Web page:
Working Man Distillers in North Attleboro has been collecting donations for Anawan this week and also plans to give a portion of their taproom proceeds. Skyroc Brewery in Attleboro has announced plans for future release of a canned beer called Anawan Roc(k), whose proceeds will go to their neighbors at Anawan. 

Another fundraising beer is in the works by a collective of Bristol County breweries. Berkley Beer Company, Crue Brew, Bog Iron Brewing, Stone Path Malt, Troy City, and Shovel Town Brewery are involved. Next week, representatives of those breweries as well as from Anawan will meet up at Bog Iron in Norton to make a beer together, according to Shovel Town owner Frank Altieri. Likely in March, each brewery will then offer the beer on draft in their respective taprooms, with proceeds going to Anawan.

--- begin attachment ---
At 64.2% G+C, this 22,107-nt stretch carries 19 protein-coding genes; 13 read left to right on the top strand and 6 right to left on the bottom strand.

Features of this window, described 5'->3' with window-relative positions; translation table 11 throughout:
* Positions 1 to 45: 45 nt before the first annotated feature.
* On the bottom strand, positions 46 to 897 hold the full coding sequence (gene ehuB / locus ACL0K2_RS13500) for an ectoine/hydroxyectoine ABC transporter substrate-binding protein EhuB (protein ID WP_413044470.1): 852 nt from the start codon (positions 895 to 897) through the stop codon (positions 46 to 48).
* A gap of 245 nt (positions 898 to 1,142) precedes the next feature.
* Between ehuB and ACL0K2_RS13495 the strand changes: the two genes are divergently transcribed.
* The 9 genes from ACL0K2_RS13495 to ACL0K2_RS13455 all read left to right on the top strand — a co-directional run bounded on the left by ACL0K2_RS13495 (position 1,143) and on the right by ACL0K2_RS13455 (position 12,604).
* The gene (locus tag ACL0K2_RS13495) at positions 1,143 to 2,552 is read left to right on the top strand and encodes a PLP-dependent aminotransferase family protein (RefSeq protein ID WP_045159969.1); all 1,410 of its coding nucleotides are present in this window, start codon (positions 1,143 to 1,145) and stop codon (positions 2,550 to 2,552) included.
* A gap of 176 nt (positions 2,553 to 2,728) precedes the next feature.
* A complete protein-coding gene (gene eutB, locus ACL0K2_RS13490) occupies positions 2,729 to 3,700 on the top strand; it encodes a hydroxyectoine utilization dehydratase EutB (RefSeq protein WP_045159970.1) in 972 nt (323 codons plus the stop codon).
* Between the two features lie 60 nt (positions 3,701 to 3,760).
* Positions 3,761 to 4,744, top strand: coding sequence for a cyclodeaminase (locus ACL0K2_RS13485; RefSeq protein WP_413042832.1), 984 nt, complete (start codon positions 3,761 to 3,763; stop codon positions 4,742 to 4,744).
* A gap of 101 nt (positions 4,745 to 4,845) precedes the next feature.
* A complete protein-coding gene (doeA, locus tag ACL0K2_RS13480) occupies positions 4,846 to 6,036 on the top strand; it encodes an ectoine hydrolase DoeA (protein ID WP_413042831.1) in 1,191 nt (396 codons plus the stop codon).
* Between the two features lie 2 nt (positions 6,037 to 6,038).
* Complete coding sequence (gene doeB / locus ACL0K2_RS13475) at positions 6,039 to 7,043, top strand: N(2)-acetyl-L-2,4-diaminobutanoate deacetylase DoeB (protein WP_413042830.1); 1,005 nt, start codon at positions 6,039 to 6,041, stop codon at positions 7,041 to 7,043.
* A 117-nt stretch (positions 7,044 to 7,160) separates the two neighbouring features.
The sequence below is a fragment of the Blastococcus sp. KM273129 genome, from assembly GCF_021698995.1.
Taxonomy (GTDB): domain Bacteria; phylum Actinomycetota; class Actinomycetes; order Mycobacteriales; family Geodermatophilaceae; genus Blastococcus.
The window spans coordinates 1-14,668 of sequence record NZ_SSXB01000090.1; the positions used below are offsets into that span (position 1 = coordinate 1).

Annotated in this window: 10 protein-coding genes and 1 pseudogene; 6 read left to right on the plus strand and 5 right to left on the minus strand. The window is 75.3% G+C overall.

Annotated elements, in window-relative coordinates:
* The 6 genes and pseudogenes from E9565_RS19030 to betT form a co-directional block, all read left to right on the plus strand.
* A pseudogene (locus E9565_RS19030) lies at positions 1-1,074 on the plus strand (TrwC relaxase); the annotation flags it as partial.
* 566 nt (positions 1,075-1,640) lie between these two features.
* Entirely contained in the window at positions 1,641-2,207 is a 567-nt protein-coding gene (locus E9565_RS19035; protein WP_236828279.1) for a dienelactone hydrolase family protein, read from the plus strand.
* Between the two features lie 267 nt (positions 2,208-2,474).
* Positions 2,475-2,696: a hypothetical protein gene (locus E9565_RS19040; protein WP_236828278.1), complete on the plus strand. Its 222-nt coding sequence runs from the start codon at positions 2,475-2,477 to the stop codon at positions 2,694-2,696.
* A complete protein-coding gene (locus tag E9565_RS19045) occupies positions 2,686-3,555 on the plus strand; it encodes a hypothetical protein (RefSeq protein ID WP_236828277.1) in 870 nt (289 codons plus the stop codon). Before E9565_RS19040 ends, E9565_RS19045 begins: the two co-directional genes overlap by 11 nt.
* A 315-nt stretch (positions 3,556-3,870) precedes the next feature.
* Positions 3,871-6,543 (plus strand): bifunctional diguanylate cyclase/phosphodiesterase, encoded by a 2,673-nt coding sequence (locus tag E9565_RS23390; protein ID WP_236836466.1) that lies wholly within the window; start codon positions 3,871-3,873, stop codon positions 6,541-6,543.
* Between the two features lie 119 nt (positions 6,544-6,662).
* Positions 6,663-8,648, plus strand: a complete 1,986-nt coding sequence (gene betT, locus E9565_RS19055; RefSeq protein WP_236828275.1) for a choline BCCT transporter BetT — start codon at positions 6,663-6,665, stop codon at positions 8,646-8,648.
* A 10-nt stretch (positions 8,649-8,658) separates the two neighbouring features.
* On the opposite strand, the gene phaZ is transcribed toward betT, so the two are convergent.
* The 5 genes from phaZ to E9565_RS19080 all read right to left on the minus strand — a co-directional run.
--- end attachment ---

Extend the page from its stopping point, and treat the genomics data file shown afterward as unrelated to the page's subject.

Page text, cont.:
“The craft beer community is really tight-knit, and while there’s some healthy competition that goes on, we all have each other’s backs,” Altieri said.

Many of the largest donations listed publicly on a crowdfunding page set up to support Anawan Brewing Company are from Massachusetts breweries, including $1,000 from Mighty Squirrel Brewing Co. in Waltham, and $500 from the likes of Harpoon, Lord Hobo, Night Shift, and others. Since going live on Monday, Feb. 14, the GoFundMe campaign has raised more than $30,000, with at least a dozen donations coming from other breweries.

Bright Ideas Brewing Company of North Adams has pledged $575. Anawan is located in an opposite corner of the state and the owners have never met, said Makayla McGeeney, Bright Ideas’ taproom manager and marketing coordinator.

“This donation was purely a craft beer community gesture of support,” she said. “In the Berkshires we believe small businesses are the bread and butter of the community, and I think that sentiment runs deep within the craft beer industry.” 

Indeed, Anawan Brewing Company is a family-owned, veteran-founded business. Steffen Johnson and his high-school friend, brewer Dan Dirienzo, began working on the business plan in 2017, after Johnson returned from Army service in Afghanistan. Anawan finally opened to the public in December 2021. The early-morning fire on Feb. 12 destroyed the entire brewery, save a framed photo of Anawan’s founding team.